This year’s Corruption Perceptions Index, compiled by Transparency International, paints a grim picture of the state of corruption worldwide. Most countries have made little to no progress in tackling corruption in almost a decade and corruption is contributing to a crisis of democracy.
The index, which ranks 180 countries and territories by their perceived levels of public-sector corruption according to experts and businesspeople, uses a scale of zero to 100, where zero is highly corrupt and 100 is very clean. More than two-thirds of countries score less than 50 on this year’s index, as in previous years.
The top countries on the CPI are Denmark and New Zealand, with scores of 88, followed by Finland, Singapore, Sweden and Switzerland, with scores of 85 each.
The bottom countries are South Sudan and Somalia, with scores of 12 each, followed by Syria (14), Yemen (15) and Venezuela (15). Since 2012, 26 countries have improved their scores. These include Greece, Myanmar and Ecuador. In the same period, 22 countries slipped down, including Lebanon, Malawi and Bosnia & Herzegovina.
The highest scoring region is Western Europe and the European Union with an average score of 66. The lowest scoring regions are Sub-Saharan Africa (32) and Eastern Europe and Central Asia (36).
Unfortunately, high marks on the index do not translate into high marks for the fight against foreign bribery, as shown by Transparency International's recent Exporting Corruption report.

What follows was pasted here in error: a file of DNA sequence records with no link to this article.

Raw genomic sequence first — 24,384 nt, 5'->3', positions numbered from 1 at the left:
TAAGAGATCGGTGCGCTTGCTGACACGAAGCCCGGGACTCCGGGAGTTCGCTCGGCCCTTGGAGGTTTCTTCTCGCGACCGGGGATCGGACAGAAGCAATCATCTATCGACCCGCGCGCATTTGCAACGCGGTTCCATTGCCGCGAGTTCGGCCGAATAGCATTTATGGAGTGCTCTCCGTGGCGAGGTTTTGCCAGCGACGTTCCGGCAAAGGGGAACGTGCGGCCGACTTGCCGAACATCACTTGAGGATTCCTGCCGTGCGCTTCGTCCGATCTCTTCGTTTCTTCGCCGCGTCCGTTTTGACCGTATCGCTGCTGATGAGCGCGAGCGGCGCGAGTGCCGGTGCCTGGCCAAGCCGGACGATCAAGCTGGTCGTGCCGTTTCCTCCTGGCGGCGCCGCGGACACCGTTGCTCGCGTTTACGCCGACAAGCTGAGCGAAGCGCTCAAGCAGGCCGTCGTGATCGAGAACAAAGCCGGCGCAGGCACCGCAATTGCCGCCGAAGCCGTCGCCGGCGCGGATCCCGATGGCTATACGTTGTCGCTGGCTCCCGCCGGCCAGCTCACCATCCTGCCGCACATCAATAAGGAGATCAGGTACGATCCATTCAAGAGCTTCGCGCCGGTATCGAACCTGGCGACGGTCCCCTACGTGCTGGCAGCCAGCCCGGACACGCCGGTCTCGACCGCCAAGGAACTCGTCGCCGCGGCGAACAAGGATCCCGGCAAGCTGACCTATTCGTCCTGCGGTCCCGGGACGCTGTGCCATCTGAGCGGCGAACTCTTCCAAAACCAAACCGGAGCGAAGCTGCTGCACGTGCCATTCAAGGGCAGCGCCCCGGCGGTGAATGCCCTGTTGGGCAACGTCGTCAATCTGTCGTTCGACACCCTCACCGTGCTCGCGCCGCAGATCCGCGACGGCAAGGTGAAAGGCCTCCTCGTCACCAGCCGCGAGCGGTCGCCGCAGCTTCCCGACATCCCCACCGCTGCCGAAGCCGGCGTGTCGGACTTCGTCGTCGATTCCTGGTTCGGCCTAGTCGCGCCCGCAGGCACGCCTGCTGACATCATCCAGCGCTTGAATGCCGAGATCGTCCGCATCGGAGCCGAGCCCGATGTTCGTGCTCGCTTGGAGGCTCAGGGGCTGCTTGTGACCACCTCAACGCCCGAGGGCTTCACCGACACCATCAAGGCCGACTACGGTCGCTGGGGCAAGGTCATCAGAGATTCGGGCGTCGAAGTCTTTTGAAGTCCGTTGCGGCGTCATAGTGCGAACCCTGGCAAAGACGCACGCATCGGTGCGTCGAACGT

Last week the Daphne Caruana Galizia Foundation became the anti-corruption coalition’s "national contact point" in Malta. Until now, Malta was the only EU country where Transparency International had never had an office. The assassination of Malta’s foremost investigative journalist, Daphne Caruana Galizia, in October 2017 heaped international condemnation on the island state and its reputation for graft and underworld goings-on has been unenviable ever since. The foundation that was subsequently set up in her name is dedicated to the use of data and data analysis to unveil the truth and uncover corruption.
Nacho Espinosa, Transparency International’s Regional Coordinator for Western Europe, said: “Malta faces the same corruption challenges that are common in many EU countries and, for some of those, such as golden visas, golden passports and corporate secrecy, the country has become emblematic. But Malta also has some specific characteristics, such as a very polarized bipartisan system that leads to patronage and clientelism in the form of 'korruzzjoni' and 'klijentelizmu' which deserve specific attention in advancing the fight against corruption locally.”